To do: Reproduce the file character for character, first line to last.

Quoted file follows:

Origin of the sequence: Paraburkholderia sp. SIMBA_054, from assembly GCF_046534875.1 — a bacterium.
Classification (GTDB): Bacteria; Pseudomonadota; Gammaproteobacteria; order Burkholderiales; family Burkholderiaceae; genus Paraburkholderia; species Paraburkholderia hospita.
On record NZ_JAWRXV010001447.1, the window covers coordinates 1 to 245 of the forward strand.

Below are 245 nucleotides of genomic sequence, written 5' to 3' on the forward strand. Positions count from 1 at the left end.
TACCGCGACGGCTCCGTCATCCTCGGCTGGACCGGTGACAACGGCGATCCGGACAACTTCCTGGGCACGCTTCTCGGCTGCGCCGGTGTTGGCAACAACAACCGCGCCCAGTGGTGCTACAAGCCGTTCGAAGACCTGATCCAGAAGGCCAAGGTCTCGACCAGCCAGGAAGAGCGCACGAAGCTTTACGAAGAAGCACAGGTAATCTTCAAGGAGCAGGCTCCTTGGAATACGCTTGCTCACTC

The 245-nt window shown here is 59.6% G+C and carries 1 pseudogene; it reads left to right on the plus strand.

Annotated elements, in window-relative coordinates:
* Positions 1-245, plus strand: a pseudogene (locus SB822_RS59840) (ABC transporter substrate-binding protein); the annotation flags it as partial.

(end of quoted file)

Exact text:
Origin of the sequence: Paraburkholderia sp. SIMBA_054, from assembly GCF_046534875.1 — a bacterium.
Classification (GTDB): Bacteria; Pseudomonadota; Gammaproteobacteria; order Burkholderiales; family Burkholderiaceae; genus Paraburkholderia; species Paraburkholderia hospita.
On record NZ_JAWRXV010001447.1, the window covers coordinates 1 to 245 of the forward strand.

Below are 245 nucleotides of genomic sequence, written 5' to 3' on the forward strand. Positions count from 1 at the left end.
TACCGCGACGGCTCCGTCATCCTCGGCTGGACCGGTGACAACGGCGATCCGGACAACTTCCTGGGCACGCTTCTCGGCTGCGCCGGTGTTGGCAACAACAACCGCGCCCAGTGGTGCTACAAGCCGTTCGAAGACCTGATCCAGAAGGCCAAGGTCTCGACCAGCCAGGAAGAGCGCACGAAGCTTTACGAAGAAGCACAGGTAATCTTCAAGGAGCAGGCTCCTTGGAATACGCTTGCTCACTC

The 245-nt window shown here is 59.6% G+C and carries 1 pseudogene; it reads left to right on the plus strand.

Annotated elements, in window-relative coordinates:
* Positions 1-245, plus strand: a pseudogene (locus SB822_RS59840) (ABC transporter substrate-binding protein); the annotation flags it as partial.